Policy responses for Slovenia - HSRM


Policy responses for Slovenia

1.2 Physical distancing

Update 29 November:

- face masks are to be worn everywhere.

- gatherings of all types are now forbidden, except when among members of the same family and household.

- limits to movement have been put in place: curfew remains unchanged (see previous update), plus citizens cannot leave the territory of their municipality except for health care services, work and services related to necessary care for a close relative or funeral.

Update 20 October:

The Government undertook a number of transition measures to try to modify the further course of the epidemic:

- a curfew is now in place for the entire country, including stores, between 21.00 and 6.00 (starting the evening of 20 October 2020).

- from 16 October 2020, it is compulsory to wear masks in open space areas for everyone over 12 years of age.

- gatherings are now to be limited to 6 persons, except in cases of members of the same family or household.

Since 18 April 2020, owners of private ground out of their municipality of residence are allowed to access them for maintenance or seasonal works, but they need to be in possession of a proof of property and a signed declaration of intent of movement.

From 18 April 2020 individuals can again use public open-air sports infrastructure on condition that social distancing is applied, and that regular maintenance and cleaning is performed as required.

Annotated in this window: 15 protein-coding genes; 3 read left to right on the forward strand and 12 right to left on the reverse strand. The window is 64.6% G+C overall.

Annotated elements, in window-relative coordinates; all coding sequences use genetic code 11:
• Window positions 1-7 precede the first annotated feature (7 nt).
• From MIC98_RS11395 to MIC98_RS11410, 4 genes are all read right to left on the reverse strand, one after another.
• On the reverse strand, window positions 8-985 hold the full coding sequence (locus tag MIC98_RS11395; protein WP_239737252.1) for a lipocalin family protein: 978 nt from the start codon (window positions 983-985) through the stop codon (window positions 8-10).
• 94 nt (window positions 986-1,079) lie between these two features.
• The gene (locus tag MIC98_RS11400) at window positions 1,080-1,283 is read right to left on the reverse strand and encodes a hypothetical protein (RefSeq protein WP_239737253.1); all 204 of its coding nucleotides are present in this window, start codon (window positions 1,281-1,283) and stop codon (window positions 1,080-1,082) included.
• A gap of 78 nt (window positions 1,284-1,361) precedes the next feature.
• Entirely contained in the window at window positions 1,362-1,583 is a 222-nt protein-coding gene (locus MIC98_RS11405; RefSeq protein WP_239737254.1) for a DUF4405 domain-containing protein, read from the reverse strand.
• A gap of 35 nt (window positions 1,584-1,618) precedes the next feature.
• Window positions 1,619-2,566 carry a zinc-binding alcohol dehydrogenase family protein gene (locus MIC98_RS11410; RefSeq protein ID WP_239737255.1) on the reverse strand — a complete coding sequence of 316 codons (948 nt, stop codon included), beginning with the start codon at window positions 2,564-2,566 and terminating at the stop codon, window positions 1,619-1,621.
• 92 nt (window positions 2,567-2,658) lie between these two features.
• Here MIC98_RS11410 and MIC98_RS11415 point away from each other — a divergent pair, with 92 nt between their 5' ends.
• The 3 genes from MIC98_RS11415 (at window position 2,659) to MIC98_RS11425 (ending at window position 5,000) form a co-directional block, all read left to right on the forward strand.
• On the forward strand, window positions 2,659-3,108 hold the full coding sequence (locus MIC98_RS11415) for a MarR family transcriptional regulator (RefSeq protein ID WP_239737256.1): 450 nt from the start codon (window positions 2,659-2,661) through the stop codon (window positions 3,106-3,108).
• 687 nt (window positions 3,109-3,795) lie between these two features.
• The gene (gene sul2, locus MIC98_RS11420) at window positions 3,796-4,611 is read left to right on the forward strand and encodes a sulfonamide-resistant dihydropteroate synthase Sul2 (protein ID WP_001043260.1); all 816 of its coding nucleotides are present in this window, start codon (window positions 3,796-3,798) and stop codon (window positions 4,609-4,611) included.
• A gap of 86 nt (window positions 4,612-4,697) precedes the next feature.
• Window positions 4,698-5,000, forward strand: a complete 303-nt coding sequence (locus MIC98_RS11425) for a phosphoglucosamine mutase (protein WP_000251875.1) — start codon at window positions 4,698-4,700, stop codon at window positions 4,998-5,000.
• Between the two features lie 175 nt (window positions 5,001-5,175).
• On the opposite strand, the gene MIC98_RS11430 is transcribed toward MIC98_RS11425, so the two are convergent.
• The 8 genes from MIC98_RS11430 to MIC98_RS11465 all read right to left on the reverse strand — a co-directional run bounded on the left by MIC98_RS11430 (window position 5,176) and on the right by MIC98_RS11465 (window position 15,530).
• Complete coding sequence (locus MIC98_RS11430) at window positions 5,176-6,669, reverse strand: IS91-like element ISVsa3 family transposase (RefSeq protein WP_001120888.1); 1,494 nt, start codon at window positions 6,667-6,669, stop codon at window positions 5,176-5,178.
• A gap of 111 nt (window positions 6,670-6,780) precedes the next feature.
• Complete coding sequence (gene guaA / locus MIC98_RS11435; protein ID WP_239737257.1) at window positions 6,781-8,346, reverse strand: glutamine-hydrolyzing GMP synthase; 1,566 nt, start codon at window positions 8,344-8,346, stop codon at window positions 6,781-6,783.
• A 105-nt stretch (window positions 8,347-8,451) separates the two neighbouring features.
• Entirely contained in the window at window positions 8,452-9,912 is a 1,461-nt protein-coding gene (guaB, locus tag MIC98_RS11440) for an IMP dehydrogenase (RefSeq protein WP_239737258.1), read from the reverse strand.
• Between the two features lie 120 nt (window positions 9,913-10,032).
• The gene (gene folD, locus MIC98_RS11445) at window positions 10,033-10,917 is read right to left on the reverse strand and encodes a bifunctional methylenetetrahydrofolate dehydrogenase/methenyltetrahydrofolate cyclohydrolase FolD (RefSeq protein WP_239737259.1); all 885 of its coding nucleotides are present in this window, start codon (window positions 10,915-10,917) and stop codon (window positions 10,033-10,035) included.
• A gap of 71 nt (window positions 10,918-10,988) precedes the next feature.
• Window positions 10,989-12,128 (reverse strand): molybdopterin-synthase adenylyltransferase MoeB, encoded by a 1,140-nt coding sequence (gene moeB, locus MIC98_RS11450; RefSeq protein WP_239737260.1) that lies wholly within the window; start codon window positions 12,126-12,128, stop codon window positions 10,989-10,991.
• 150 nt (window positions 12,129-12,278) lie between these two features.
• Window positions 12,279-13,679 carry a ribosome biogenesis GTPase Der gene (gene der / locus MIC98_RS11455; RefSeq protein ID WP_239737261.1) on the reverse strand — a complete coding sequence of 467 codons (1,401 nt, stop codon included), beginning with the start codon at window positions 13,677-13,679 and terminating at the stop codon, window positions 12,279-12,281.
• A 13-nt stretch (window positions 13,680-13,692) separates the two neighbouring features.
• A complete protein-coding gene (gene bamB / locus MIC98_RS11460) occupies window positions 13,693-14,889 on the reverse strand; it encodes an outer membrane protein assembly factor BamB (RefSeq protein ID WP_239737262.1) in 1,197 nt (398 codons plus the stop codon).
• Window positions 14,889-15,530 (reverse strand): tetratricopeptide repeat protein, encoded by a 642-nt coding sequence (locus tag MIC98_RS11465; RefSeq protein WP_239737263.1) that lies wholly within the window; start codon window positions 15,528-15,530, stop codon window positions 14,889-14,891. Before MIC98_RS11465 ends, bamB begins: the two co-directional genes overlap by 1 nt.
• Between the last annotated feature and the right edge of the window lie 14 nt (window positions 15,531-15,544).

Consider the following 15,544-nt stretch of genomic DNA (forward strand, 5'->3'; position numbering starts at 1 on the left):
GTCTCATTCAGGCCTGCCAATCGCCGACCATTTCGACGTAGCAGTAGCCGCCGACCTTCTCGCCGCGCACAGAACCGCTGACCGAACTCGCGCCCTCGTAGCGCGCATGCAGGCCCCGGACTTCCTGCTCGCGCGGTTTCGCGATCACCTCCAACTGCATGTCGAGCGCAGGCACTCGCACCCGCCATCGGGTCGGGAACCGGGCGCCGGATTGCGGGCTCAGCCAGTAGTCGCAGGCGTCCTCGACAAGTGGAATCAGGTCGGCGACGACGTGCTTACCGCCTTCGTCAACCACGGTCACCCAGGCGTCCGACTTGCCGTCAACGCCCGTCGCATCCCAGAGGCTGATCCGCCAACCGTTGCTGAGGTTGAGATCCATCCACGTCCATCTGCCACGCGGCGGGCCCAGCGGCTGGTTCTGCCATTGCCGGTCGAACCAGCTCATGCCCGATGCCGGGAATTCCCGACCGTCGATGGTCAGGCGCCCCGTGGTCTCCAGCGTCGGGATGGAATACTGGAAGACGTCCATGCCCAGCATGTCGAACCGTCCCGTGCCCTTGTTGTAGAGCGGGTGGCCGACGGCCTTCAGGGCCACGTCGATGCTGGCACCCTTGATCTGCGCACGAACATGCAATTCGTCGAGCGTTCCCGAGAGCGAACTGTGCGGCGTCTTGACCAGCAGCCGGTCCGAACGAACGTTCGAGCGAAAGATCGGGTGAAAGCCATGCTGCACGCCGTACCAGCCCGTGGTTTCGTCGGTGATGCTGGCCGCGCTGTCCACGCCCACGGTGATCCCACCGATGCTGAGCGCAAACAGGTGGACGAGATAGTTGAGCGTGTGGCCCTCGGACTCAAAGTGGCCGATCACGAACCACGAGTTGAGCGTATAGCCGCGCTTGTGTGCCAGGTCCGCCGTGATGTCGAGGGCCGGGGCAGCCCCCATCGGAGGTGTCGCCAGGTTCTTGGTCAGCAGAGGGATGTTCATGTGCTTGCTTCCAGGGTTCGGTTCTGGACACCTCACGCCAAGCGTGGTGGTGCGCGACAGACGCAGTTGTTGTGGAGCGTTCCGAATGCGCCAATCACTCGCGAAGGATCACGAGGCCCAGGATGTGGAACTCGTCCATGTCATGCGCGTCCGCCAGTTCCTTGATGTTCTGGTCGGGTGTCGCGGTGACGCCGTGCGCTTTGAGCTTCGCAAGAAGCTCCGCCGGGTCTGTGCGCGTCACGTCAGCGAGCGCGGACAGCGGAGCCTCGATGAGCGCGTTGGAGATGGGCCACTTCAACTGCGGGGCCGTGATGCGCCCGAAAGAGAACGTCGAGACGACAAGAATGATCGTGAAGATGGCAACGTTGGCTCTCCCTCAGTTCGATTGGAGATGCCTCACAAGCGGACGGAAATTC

As of April 28, weddings can again take place but only the couple and their best men and maids of honour can be present.

Update June 5:  Gatherings of up to 200 persons are allowed but physical distancing must be respected.

Update 26 June: Wearing face masks, which had become recommended in the time after the end of the epidemic had been declared, is now compulsory again for all closed spaces, including all types of public transport. The same applies also to hand disinfection in the same spaces.

Update 13 July:
The maximum number of people allowed in spontaneous gatherings has been reduced to 10; it is possible to have an organised gathering (e.g. a wedding) of up to 50 people, but the organiser needs to ensure a complete list of attendees with their contact addresses, e-mails and mobile phone numbers for potential contact tracing; it is still possible to organise cultural and sports events of up to 500 attendees, provided that distancing and disinfection are ensured and that the organiser received a special permit from the National Institute of Public Health
Masks are obligatory in all closed public spaces and on all public transport.

During the ‘containment’ phase in the second half of February and first days of March, physical distancing was advised only for those who were isolating and in quarantine as well as their contacts, either because they were cases or contacts of confirmed cases or had returned from a high-risk area and were developing symptoms. In this phase, physical distancing was compulsory only for the persons who tested positive and their close contacts.